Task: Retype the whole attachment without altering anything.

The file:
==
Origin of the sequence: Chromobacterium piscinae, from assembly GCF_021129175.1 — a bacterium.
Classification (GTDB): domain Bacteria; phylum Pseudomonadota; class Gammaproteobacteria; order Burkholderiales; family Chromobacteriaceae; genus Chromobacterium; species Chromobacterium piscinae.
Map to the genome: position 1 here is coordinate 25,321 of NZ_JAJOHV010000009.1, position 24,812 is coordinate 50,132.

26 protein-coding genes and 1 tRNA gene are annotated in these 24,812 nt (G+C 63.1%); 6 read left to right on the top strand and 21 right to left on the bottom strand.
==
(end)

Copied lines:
Origin of the sequence: Chromobacterium piscinae, from assembly GCF_021129175.1 — a bacterium.
Classification (GTDB): domain Bacteria; phylum Pseudomonadota; class Gammaproteobacteria; order Burkholderiales; family Chromobacteriaceae; genus Chromobacterium; species Chromobacterium piscinae.
Map to the genome: position 1 here is coordinate 25,321 of NZ_JAJOHV010000009.1, position 24,812 is coordinate 50,132.

26 protein-coding genes and 1 tRNA gene are annotated in these 24,812 nt (G+C 63.1%); 6 read left to right on the top strand and 21 right to left on the bottom strand.